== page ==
Bristol-Myers Squibb Company (BMY - Free Report) presented encouraging data on its HIV candidate BMS-663068 (an attachment inhibitor) at the 21st conference on retroviruses and opportunistic Infections. The phase IIb study (n=254) evaluated the candidate in treatment experienced HIV-1 infected adults across four doses - (400 mg (twice daily); 800 mg (twice daily); 600 mg (once daily); 1200 mg (once a day)).
Data from the 24 week study revealed that BMS-663068 was as effective as the biopharma major’s established HIV treatment Reyataz (boosted with AbbVie Inc.’s (ABBV - Free Report) Norvir) in controlling the dreaded virus. Bristol-Myers said that treatment with BMS-663068 reduced the level of the virus to undetectable levels in 69%–80% patients, while Norvir boosted Reyataz therapy achieved similar results in 75% patients. Moreover, the candidate was found to be well tolerated in the study. No patient opted out of the study due to adverse events.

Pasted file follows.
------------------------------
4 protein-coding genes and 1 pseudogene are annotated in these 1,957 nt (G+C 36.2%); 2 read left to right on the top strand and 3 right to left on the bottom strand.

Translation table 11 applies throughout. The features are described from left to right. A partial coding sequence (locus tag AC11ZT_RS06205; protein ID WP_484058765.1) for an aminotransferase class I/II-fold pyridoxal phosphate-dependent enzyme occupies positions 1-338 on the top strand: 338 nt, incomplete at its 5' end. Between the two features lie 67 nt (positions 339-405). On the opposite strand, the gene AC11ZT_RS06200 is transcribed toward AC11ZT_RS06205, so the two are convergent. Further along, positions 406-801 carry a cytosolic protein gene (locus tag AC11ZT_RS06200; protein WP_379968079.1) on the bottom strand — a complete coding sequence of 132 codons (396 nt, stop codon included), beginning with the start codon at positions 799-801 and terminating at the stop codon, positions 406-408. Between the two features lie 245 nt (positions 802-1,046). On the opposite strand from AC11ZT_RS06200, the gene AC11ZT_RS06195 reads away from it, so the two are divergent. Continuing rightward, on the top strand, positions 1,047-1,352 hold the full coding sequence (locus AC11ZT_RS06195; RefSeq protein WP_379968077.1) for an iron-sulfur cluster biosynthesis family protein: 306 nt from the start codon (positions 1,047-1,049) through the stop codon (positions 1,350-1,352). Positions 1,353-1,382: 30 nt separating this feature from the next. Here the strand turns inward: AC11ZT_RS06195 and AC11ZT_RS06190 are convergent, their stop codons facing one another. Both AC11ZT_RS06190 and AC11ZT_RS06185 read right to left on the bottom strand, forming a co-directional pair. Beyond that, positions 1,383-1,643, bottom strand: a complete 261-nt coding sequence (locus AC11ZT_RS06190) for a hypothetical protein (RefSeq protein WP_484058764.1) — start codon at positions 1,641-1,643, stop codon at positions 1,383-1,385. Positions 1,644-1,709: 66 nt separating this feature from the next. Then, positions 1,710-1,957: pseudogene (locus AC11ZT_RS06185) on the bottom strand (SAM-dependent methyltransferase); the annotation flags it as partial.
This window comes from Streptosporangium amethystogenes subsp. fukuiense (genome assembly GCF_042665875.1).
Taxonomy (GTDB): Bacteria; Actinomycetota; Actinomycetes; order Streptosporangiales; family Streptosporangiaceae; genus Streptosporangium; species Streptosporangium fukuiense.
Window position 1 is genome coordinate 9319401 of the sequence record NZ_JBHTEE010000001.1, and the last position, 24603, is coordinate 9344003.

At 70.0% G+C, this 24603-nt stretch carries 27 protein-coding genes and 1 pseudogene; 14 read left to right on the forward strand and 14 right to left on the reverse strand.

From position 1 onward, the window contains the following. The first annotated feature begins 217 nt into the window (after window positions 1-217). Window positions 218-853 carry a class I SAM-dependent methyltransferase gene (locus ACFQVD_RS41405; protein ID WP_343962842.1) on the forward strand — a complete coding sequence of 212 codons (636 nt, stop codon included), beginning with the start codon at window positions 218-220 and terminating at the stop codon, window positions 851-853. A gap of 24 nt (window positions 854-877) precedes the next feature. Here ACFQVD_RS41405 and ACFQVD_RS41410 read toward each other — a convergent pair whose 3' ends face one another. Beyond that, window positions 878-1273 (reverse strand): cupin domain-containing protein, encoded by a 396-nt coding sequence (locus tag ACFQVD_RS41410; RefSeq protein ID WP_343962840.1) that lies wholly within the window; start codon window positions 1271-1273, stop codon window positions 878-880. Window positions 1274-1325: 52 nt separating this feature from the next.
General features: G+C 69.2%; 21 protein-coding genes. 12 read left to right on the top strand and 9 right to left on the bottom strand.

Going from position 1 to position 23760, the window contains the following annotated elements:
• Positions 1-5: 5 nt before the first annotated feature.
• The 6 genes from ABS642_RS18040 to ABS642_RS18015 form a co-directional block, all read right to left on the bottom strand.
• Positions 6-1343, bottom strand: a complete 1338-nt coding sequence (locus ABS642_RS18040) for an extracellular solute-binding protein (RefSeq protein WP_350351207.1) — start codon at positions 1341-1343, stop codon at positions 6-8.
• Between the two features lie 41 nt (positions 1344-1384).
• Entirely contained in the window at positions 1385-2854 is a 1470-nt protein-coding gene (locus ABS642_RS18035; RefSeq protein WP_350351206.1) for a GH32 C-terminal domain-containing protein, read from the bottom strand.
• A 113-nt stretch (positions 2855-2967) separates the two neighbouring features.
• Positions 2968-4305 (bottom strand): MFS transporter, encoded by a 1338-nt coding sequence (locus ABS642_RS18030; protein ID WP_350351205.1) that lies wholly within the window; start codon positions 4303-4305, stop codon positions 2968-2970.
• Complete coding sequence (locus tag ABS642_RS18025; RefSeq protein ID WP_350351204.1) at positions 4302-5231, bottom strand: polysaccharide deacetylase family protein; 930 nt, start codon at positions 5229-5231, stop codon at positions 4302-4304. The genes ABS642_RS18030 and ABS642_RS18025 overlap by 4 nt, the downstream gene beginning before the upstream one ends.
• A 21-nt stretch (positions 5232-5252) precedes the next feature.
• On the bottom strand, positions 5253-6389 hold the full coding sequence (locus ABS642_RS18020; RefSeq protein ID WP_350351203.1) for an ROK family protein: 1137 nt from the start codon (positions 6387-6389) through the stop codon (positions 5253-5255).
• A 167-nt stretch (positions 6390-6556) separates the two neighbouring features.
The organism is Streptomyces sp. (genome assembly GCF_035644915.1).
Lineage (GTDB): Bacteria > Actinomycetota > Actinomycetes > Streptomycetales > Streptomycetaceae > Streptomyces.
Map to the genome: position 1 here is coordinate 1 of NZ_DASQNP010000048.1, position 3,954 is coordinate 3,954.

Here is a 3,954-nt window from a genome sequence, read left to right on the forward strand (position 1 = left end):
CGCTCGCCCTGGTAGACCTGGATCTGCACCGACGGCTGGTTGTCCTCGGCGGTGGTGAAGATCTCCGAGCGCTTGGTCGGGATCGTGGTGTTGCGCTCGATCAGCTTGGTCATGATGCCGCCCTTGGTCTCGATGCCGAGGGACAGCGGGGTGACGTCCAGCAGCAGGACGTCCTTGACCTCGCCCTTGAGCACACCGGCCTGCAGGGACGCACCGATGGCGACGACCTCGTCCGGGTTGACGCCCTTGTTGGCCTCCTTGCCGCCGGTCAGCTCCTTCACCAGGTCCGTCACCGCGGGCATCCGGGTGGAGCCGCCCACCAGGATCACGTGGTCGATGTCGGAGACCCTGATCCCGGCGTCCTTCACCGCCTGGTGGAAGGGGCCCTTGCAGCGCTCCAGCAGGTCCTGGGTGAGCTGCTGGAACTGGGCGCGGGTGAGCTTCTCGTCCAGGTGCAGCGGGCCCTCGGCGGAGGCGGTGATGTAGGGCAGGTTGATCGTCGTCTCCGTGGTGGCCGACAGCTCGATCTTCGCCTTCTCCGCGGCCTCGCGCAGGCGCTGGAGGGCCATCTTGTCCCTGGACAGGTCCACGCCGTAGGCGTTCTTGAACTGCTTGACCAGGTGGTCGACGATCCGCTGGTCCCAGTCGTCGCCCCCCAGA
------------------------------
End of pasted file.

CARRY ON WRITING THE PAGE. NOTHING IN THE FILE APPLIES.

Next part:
The positive results from the study are highly encouraging as successful development and subsequent commercialization of the candidate would enlarge the treatment options for HIV patients who have failed other therapies. In the event of the candidate entering the market, Bristol-Myers’ top line would be boosted as the HIV market is lucrative. Bristol-Myers is also developing Reyataz and Gilead Sciences’ (GILD - Free Report) cobicistat as a fixed dose combination to treat HIV patients.
According to the company, HIV affects 34 million people across the globe. Apart from Bristol-Myers, many other companies such as Merck & Co. (MRK - Free Report) are developing candidates to treat HIV.
Bristol-Myers carries a Zacks Rank #3 (Hold). A better-ranked stock in the biopharma space is Gilead Sciences which carries a Zacks Rank #1 (Strong Buy).